So this is probably on the way. Question is when… 

GIdenJoe
Kind of a big deal
Kind of a big deal

Be very careful with Sonos gear and it's meshing function.
Sonos is notoriously evil on networks creating mesh connection between it's devices while at the same time being connected to a wired connection effectively causing L2 loops crashing your entire network.

Secondly I have yet to encounter a Sonos that supports mDNS as a protocol to announce it's services.  Sonos always seems to only use uPNP which is a broadcast (255.255.255.255) which cannot cross any VLAN boundary.  However as you are not dealing with VLAN's the Sonos devices are probably dropping their connections on their own.  If you are tech savvy enough or know someone that is you could add a switchport mirror and effectively look at the packets.

Since traffic on Sonos has usually been unicast I don't think the IGMP snooping querier feature will do you any good.  You could also see this in the packets it is sending.  If the IP is in the range of 224. or above then you are dealing with multicast.

 

Since Sonos techs are pointing fingers to the network you would need to do the correct packet captures so you can show them facts and you can point back at them with proof.

Yeah, it’s a very odd instance because separately I have no issue connecting any Sonos speaker to my network; it is only when I try to connect the two Era speaker to the Arc speaker to be surrounds. 

when you say I would “need to do the correct packet captures”, how do you mean? Which ones should I be doing?

GIdenJoe
Kind of a big deal
Kind of a big deal

Well you should try doing a mirror capture on the port where the main station is OR on the device you want to pair.  Then start your capture and see what connections are being made.

When your pairing breaks you should see certain packets not being answered.  It is possible you will have to do captures on both sides to determine what device is not responding and check it's connection and then you will have your evidence that it is not the network that fails but the devices that just stop making a connection.  Or if the devices are trying to communicate using their mesh link instead of the switches.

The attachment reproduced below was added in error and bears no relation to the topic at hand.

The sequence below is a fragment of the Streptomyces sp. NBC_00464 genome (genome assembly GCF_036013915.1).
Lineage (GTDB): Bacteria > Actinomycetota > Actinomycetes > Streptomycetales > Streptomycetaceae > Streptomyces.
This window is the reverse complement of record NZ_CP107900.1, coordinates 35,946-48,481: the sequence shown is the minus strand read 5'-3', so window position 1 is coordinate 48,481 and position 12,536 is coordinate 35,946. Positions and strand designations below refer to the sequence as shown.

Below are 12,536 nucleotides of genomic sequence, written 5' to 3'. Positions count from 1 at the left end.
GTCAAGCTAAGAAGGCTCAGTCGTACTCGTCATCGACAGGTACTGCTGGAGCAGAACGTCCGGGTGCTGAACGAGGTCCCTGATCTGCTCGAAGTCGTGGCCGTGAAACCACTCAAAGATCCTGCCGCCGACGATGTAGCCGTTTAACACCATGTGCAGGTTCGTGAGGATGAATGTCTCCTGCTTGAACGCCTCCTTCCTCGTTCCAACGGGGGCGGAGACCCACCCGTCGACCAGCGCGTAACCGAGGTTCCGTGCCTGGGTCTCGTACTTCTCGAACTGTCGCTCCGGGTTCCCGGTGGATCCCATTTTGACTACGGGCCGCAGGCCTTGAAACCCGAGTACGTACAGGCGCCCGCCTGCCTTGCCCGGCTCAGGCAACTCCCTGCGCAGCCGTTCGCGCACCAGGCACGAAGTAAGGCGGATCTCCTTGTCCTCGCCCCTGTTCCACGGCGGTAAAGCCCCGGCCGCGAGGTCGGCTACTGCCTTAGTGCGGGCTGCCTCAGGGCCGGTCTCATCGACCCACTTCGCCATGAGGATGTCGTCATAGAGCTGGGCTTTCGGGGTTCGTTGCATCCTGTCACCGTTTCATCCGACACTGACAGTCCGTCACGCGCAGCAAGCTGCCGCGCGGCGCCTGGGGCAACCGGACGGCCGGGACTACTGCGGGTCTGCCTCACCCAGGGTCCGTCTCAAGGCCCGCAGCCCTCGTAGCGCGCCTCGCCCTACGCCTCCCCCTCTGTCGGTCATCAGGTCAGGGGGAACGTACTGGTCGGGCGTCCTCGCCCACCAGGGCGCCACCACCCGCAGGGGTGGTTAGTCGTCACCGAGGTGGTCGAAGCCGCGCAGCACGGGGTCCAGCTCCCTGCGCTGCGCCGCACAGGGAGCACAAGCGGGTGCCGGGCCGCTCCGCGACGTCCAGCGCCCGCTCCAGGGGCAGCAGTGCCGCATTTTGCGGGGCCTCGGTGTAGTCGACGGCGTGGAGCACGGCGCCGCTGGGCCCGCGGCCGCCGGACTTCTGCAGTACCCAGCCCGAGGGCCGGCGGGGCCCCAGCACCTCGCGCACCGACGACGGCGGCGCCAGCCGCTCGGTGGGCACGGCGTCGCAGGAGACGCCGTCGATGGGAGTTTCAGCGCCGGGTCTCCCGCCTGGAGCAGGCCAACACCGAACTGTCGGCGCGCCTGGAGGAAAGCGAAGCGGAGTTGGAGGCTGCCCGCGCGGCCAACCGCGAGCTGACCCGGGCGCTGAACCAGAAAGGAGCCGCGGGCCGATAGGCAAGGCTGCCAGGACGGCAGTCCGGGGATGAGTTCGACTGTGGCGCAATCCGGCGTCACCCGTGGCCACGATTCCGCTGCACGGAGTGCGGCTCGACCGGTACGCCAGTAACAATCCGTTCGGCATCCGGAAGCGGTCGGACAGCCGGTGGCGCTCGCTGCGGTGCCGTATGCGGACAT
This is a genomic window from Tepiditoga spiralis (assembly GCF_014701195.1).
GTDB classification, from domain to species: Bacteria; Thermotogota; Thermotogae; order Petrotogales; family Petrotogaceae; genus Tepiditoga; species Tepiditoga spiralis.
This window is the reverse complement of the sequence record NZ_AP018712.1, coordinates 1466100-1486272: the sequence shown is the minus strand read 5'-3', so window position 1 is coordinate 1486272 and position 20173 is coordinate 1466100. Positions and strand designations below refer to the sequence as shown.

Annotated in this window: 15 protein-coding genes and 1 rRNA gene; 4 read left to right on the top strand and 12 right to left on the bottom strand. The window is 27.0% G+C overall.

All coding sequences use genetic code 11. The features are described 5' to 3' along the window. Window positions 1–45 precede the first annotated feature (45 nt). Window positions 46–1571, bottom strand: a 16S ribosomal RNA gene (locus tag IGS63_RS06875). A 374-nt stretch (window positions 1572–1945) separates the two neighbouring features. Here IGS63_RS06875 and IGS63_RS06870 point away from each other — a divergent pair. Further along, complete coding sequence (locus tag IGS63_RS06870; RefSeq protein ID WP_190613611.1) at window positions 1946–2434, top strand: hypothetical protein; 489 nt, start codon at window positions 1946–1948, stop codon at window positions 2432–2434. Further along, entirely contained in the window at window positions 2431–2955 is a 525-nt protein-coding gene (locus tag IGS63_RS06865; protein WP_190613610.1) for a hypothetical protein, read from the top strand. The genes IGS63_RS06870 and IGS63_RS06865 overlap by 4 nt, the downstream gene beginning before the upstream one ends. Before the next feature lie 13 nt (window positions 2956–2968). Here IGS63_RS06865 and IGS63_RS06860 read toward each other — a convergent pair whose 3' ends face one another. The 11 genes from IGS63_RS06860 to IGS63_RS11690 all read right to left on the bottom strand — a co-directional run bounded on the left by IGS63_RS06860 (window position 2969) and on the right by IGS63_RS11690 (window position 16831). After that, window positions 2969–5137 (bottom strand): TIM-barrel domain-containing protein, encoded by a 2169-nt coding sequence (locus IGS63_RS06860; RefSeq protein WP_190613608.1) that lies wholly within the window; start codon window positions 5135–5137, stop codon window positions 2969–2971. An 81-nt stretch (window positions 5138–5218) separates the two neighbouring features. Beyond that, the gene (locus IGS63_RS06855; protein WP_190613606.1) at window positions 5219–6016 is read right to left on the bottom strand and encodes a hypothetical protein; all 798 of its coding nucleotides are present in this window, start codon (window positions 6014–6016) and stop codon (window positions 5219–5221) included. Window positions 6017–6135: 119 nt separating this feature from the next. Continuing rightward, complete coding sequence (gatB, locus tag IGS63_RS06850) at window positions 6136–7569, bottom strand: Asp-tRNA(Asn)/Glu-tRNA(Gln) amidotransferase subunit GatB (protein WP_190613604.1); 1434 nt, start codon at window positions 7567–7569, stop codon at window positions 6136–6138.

It has been very long luckily that  I had to troubleshoot a device like that so I'm not clear what connections are actually being made so you'll have to rely and your eyes and common sense.

rhbirkelund
Kind of a big deal

There are a couple of things here that are making me think that you might want to get in touch with someone with more knowledge in networking, to help you out on a 1:1 basis.

LinkedIn ::: https://blog.rhbirkelund.dk/

Like what you see? - Give a Kudo ## Did it answer your question? - Mark it as a Solution 🙂

All code examples are provided as is. Responsibility for Code execution lies solely your own.

I am admittedly not a network engineer. I got my Meraki stack to try learning with; unfortunately I haven’t got that far though and this issue is challenging me with things I haven’t touched or dug into yet.. 

Jsmittz
Here to help

After much trial and error, I found the solution to this. It finally hit me that the Sonos tech support mentioned that there speaker was broadcasting its own 5g signal to connect to other speaker.. The Air Marshal was containing that signal as a rouge SSID. Once I whitelisted that SSID, everything was able to work as expected. 

rhbirkelund
Kind of a big deal

Well spotted! I would not have thought about Air Marshall containing the SSID.

LinkedIn ::: https://blog.rhbirkelund.dk/

Like what you see? - Give a Kudo ## Did it answer your question? - Mark it as a Solution 🙂

All code examples are provided as is. Responsibility for Code execution lies solely your own.